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Even a consumer advocate like me can get sucked in.
My wife and I have a condo in Florida (mortgage under water of course) and we have to rent it out to pay the bills.
We also advertise in Europe so it wasn't that unusual when I received an email from someone in Great Britain who saw our ad and wanted to spend a week at our place.
Gabriel Harry wanted to know whether we had a vacancy for the last week in October. He said he was a physician who would be giving a speech in the U.S. and wanted to take a week's vacation in a warm place.
Nothing unusual there; we have had many great guests from the U.K.
When I sent him the price for the week, he agreed, and I asked to be paid by PayPal, as is the norm. He said he could not do that because the hosts of the conference would be paying his expenses while here. He asked for my address to send a certified check.
Again, all seems reasonable, nothing to be suspicious of.
Then I received the tipoff.
His "wife," "Dr. Jennifer," wrote me saying that she just got a message from her husband that the host erroneously will be sending me a check for $3,500.
"Hi, how are you doing over there today?, hope all is fine at your end... I just got a message from my husband that his financiers sent you a check in the amount of $3,500 which they include our traveling flight money and am so sorry for the amount sent to you. Please I will love to know to know if the check is in safe hand? and if I can trust you with the money," she wrote.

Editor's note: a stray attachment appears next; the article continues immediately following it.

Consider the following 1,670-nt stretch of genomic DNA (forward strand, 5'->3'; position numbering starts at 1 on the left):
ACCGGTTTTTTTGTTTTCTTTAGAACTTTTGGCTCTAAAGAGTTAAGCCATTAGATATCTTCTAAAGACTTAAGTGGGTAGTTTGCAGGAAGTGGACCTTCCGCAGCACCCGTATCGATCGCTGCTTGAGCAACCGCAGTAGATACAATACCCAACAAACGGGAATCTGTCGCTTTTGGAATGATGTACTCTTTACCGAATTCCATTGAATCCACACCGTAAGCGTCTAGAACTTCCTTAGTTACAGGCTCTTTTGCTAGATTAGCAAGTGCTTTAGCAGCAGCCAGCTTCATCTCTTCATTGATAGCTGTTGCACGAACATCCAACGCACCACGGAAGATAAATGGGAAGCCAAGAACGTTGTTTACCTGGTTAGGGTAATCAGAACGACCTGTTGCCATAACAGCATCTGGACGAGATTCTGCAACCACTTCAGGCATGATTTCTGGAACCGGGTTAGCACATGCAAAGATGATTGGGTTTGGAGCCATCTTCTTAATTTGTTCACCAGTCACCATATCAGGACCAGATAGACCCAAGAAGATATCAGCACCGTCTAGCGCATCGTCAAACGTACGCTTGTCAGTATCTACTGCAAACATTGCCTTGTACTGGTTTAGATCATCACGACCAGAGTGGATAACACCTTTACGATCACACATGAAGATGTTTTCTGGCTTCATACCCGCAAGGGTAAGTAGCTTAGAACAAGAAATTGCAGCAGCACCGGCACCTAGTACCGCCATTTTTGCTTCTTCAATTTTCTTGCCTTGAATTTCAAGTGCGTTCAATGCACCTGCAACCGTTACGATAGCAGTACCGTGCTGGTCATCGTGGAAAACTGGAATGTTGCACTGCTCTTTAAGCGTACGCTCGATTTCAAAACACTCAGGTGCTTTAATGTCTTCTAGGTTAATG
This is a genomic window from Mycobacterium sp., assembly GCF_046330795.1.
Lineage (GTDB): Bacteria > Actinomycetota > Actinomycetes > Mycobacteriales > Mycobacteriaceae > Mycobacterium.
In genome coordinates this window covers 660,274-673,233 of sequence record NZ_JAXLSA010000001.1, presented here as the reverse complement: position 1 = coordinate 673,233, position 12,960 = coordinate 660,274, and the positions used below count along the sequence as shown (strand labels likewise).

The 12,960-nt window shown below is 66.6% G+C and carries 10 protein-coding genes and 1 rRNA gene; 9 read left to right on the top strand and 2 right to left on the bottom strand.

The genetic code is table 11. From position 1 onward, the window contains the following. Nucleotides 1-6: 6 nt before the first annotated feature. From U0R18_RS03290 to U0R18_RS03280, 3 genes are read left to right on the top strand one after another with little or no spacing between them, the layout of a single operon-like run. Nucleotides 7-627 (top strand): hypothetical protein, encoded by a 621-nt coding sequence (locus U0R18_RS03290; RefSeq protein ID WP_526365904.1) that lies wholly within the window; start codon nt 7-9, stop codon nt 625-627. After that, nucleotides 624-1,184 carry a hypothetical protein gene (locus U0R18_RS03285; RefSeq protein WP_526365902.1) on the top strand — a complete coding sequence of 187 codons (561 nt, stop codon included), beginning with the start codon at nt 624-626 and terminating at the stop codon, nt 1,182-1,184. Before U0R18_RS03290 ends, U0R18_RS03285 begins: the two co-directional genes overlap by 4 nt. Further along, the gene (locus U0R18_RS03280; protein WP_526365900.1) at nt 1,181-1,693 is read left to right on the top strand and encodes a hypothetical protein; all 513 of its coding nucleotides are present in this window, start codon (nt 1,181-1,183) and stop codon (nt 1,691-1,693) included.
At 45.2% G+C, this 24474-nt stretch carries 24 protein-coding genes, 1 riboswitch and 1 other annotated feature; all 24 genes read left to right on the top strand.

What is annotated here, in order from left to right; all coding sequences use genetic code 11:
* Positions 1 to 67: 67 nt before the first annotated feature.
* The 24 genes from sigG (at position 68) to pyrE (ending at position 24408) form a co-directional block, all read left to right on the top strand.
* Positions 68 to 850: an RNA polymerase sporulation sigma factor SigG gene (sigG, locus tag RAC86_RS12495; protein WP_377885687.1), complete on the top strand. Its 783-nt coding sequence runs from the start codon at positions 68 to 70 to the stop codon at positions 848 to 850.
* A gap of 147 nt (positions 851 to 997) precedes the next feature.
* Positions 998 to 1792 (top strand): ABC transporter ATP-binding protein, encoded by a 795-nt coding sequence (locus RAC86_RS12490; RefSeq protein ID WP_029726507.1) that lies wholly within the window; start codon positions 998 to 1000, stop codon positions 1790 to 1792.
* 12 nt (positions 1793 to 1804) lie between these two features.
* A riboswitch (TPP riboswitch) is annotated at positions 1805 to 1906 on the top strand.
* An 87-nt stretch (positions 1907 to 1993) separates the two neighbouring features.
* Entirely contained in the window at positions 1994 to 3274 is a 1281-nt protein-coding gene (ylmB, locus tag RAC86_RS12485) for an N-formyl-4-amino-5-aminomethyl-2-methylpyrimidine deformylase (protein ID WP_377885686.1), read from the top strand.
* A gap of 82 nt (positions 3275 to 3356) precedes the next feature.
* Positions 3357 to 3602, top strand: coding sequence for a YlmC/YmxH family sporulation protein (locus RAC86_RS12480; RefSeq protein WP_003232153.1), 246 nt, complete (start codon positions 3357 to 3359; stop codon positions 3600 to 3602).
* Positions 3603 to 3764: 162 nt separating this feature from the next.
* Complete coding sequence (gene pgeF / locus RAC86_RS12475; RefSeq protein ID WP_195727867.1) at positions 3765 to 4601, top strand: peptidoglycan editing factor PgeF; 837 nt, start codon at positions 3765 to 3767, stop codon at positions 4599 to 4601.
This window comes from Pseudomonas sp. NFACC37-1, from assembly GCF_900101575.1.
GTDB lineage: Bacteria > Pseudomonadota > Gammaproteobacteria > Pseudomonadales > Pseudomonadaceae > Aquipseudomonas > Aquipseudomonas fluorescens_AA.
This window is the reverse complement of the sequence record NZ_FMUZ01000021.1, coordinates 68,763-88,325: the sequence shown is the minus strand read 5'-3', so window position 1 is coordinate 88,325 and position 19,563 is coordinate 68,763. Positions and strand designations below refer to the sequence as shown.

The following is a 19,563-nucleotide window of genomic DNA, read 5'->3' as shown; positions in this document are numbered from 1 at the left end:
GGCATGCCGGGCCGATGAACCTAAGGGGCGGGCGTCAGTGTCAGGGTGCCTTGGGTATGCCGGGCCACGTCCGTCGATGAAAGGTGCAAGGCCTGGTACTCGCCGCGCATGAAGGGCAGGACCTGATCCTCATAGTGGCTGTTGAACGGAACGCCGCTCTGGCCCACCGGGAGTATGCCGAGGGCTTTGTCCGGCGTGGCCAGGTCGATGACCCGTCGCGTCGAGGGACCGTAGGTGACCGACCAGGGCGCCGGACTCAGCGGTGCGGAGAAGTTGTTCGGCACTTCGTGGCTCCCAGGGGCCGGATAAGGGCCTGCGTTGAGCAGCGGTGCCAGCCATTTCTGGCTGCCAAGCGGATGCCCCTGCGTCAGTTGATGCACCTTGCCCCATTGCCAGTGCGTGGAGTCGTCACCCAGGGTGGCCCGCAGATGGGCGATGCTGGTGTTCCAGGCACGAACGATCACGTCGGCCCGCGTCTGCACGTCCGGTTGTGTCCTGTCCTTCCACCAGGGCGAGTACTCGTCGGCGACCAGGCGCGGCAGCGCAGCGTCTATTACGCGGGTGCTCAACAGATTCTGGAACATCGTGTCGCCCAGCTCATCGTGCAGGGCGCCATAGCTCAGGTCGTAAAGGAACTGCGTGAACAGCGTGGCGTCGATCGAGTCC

This was the first email that had typos and other grammatical issues.
"Regarding the excess funds on the payment, once the check is received and you have it deposited into your bank. Here is what you are to do calculate your own price and the rest funds should be wired to the traveling agent via Western Union or Money Gram Money Transfer as soon as the check is been deposited."
"Please let me know at once if I can trust you to have the excess fund wired to the traveling agent. I'll be expecting your e-mail with a confirmation... Thanks and kind regards. Dr. Jennifer"
No question now, this is a more sophisticated version of the old ripoff: I will send you more money then you asked for, but please send me the difference by Western Union to Canada or England or Spain.
The way the scam works is that these people checked owners on condo-for-rent sites and offered to rent. The idea is that as soon as you deposit the "certified check," which looks like any bank check, the bank will accept it and credit your account.
So you send the $1,500 difference by an untraceable and non-refundable Western Union check. The scammer picks up the Western Union check and is gone is 30 seconds. Good luck finding him or her. Then a couple of days later you get a letter from your bank telling you're the certified check you deposited turned out to be a fake and you are responsible for putting real money back into your account, with a penalty.
During the same time I received an email from a woman who caught on pretty quickly that she was being sucked into a scam on Craig's list. She had been looking for a house or apartment to rent.
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